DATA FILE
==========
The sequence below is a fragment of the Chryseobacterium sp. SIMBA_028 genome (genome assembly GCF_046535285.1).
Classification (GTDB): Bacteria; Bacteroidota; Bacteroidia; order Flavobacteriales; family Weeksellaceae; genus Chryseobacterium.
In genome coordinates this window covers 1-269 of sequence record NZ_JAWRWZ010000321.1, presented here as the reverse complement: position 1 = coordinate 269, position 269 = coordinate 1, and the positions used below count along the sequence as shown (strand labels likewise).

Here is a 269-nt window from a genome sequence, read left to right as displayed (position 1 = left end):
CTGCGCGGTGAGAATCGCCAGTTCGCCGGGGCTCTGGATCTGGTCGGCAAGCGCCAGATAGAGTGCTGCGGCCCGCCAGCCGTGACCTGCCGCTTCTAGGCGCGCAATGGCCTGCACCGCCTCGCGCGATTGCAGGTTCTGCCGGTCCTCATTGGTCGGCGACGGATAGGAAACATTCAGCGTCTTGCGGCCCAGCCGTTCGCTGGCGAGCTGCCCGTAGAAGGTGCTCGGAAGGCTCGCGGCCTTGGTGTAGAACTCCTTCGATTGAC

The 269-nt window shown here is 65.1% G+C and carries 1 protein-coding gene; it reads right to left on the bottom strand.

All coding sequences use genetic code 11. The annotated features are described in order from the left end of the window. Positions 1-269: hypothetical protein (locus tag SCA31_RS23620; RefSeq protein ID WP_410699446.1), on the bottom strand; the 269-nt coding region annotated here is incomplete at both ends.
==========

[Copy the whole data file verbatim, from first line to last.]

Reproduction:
The sequence below is a fragment of the Chryseobacterium sp. SIMBA_028 genome (genome assembly GCF_046535285.1).
Classification (GTDB): Bacteria; Bacteroidota; Bacteroidia; order Flavobacteriales; family Weeksellaceae; genus Chryseobacterium.
In genome coordinates this window covers 1-269 of sequence record NZ_JAWRWZ010000321.1, presented here as the reverse complement: position 1 = coordinate 269, position 269 = coordinate 1, and the positions used below count along the sequence as shown (strand labels likewise).

Here is a 269-nt window from a genome sequence, read left to right as displayed (position 1 = left end):
CTGCGCGGTGAGAATCGCCAGTTCGCCGGGGCTCTGGATCTGGTCGGCAAGCGCCAGATAGAGTGCTGCGGCCCGCCAGCCGTGACCTGCCGCTTCTAGGCGCGCAATGGCCTGCACCGCCTCGCGCGATTGCAGGTTCTGCCGGTCCTCATTGGTCGGCGACGGATAGGAAACATTCAGCGTCTTGCGGCCCAGCCGTTCGCTGGCGAGCTGCCCGTAGAAGGTGCTCGGAAGGCTCGCGGCCTTGGTGTAGAACTCCTTCGATTGAC

The 269-nt window shown here is 65.1% G+C and carries 1 protein-coding gene; it reads right to left on the bottom strand.

All coding sequences use genetic code 11. The annotated features are described in order from the left end of the window. Positions 1-269: hypothetical protein (locus tag SCA31_RS23620; RefSeq protein ID WP_410699446.1), on the bottom strand; the 269-nt coding region annotated here is incomplete at both ends.